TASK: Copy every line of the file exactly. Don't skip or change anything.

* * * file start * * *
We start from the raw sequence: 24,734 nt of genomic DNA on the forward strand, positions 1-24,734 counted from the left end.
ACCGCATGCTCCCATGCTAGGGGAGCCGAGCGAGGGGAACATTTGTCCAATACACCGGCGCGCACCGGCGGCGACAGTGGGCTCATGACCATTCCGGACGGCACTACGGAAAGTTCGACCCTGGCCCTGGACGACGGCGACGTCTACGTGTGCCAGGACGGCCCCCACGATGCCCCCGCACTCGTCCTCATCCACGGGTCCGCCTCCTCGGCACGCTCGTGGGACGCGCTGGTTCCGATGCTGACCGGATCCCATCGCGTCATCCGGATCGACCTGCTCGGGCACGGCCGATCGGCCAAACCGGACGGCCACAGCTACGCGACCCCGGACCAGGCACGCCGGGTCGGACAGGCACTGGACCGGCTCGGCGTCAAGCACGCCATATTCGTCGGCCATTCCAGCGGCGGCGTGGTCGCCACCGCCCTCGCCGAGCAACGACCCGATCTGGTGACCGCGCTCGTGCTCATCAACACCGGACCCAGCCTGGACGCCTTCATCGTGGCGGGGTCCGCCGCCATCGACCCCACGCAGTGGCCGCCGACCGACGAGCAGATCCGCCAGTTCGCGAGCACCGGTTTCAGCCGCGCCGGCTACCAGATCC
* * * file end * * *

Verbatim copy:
We start from the raw sequence: 24,734 nt of genomic DNA on the forward strand, positions 1-24,734 counted from the left end.
ACCGCATGCTCCCATGCTAGGGGAGCCGAGCGAGGGGAACATTTGTCCAATACACCGGCGCGCACCGGCGGCGACAGTGGGCTCATGACCATTCCGGACGGCACTACGGAAAGTTCGACCCTGGCCCTGGACGACGGCGACGTCTACGTGTGCCAGGACGGCCCCCACGATGCCCCCGCACTCGTCCTCATCCACGGGTCCGCCTCCTCGGCACGCTCGTGGGACGCGCTGGTTCCGATGCTGACCGGATCCCATCGCGTCATCCGGATCGACCTGCTCGGGCACGGCCGATCGGCCAAACCGGACGGCCACAGCTACGCGACCCCGGACCAGGCACGCCGGGTCGGACAGGCACTGGACCGGCTCGGCGTCAAGCACGCCATATTCGTCGGCCATTCCAGCGGCGGCGTGGTCGCCACCGCCCTCGCCGAGCAACGACCCGATCTGGTGACCGCGCTCGTGCTCATCAACACCGGACCCAGCCTGGACGCCTTCATCGTGGCGGGGTCCGCCGCCATCGACCCCACGCAGTGGCCGCCGACCGACGAGCAGATCCGCCAGTTCGCGAGCACCGGTTTCAGCCGCGCCGGCTACCAGATCC